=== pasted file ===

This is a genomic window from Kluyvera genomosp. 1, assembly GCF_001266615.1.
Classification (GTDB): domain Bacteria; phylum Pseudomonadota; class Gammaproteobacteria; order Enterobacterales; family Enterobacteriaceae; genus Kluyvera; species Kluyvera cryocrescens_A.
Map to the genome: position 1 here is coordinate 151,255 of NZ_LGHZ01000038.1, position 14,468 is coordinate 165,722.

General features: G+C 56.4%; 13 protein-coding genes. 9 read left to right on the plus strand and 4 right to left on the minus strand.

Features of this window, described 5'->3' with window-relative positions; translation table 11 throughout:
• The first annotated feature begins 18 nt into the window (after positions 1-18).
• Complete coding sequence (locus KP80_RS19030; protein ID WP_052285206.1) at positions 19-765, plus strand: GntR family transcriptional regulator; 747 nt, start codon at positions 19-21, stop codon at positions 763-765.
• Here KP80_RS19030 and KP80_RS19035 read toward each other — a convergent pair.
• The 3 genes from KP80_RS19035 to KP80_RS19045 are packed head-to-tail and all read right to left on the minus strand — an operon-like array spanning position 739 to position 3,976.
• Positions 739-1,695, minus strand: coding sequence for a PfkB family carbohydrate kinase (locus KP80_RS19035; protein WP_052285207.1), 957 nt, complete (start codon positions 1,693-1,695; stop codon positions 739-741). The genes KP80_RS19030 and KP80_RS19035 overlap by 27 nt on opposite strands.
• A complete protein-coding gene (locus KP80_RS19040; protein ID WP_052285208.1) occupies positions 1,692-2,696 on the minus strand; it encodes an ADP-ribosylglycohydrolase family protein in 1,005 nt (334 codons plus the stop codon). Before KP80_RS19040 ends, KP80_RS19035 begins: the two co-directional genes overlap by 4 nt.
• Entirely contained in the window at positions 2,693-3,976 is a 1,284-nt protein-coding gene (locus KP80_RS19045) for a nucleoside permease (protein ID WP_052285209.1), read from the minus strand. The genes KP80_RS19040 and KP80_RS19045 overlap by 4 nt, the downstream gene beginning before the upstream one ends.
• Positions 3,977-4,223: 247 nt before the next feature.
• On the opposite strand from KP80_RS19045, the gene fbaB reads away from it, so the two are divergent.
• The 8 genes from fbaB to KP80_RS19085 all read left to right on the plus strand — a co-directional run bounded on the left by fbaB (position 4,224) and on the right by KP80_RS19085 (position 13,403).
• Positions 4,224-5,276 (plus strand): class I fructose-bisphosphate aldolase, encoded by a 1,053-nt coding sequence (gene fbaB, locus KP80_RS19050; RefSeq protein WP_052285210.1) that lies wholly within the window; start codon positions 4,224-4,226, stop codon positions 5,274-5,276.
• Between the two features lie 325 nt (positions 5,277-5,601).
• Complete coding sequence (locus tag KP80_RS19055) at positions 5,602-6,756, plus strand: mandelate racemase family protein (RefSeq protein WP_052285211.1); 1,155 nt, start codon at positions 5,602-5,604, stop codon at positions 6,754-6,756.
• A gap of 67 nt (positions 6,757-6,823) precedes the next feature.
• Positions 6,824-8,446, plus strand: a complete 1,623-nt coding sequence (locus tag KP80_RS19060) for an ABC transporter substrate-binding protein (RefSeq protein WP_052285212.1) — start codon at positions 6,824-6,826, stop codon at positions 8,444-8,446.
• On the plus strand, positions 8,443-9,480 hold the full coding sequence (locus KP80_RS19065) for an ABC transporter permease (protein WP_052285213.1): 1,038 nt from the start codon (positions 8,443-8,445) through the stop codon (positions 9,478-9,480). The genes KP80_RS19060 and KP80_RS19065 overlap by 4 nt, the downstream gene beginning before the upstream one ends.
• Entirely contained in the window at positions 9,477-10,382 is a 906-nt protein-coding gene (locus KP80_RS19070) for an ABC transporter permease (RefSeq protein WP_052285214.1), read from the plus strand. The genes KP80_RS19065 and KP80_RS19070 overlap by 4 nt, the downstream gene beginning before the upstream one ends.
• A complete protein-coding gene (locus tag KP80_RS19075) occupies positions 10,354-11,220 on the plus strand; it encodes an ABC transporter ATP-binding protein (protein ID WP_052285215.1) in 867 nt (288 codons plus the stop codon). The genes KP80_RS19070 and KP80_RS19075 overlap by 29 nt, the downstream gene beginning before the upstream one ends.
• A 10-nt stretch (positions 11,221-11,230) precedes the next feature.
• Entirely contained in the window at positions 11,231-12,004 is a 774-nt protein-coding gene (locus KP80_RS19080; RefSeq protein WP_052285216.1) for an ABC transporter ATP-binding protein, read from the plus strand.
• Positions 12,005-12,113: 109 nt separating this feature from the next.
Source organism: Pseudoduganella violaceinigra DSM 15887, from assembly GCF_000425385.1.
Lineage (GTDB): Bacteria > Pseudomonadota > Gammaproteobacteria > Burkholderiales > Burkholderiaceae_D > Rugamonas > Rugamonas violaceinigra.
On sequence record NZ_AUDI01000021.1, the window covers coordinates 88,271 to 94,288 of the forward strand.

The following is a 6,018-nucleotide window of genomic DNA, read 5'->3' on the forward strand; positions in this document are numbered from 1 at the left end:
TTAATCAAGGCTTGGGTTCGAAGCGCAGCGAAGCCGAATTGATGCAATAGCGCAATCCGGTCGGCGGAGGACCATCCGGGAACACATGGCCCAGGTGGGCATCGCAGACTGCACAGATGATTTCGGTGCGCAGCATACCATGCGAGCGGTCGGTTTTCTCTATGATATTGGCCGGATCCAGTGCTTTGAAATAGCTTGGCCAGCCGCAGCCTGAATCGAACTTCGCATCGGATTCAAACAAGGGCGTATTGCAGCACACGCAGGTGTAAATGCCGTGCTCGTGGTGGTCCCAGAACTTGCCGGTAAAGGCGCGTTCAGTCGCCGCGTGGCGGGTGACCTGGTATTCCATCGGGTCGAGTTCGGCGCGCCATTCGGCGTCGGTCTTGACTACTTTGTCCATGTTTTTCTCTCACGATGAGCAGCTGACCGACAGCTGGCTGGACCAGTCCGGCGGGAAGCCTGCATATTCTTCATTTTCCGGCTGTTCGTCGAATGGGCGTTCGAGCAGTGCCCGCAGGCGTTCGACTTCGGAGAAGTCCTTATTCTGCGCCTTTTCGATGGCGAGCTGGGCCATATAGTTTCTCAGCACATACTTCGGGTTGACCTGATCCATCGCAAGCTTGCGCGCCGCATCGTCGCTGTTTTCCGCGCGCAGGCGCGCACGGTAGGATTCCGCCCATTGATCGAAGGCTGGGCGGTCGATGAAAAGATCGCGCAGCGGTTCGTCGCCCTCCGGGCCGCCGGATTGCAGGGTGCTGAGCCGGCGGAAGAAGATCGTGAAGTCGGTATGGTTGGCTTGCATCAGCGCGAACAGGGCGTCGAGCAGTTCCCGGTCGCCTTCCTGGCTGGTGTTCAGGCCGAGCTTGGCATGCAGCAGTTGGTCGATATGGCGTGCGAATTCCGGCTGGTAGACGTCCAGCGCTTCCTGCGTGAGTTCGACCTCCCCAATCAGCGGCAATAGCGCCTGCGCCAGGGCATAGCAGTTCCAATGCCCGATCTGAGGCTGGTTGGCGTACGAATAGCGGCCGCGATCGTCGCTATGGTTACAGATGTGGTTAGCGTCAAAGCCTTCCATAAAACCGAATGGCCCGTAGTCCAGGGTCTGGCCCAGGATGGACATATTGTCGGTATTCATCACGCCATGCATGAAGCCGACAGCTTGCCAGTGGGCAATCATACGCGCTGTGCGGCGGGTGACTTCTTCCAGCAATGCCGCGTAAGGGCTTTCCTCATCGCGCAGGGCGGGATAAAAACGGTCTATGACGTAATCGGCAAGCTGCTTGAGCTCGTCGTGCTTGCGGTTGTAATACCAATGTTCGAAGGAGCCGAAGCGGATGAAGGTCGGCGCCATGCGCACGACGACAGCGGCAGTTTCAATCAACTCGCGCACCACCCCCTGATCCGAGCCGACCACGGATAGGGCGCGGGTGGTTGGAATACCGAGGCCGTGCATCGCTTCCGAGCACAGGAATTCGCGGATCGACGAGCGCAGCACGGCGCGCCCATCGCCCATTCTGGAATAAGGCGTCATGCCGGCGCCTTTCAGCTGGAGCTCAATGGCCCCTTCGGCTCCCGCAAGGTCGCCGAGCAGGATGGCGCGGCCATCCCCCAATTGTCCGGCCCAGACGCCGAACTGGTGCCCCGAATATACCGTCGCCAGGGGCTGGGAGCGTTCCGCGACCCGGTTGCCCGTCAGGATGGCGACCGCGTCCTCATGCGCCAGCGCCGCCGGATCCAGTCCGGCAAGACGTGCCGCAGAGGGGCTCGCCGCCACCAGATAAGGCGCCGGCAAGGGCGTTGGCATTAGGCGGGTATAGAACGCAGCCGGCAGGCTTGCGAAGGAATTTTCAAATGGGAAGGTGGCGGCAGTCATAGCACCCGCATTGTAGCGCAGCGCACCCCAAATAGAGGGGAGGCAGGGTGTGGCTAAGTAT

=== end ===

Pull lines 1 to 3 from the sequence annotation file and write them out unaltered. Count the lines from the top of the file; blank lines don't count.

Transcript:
This is a genomic window from Kluyvera genomosp. 1, assembly GCF_001266615.1.
Classification (GTDB): domain Bacteria; phylum Pseudomonadota; class Gammaproteobacteria; order Enterobacterales; family Enterobacteriaceae; genus Kluyvera; species Kluyvera cryocrescens_A.
Map to the genome: position 1 here is coordinate 151,255 of NZ_LGHZ01000038.1, position 14,468 is coordinate 165,722.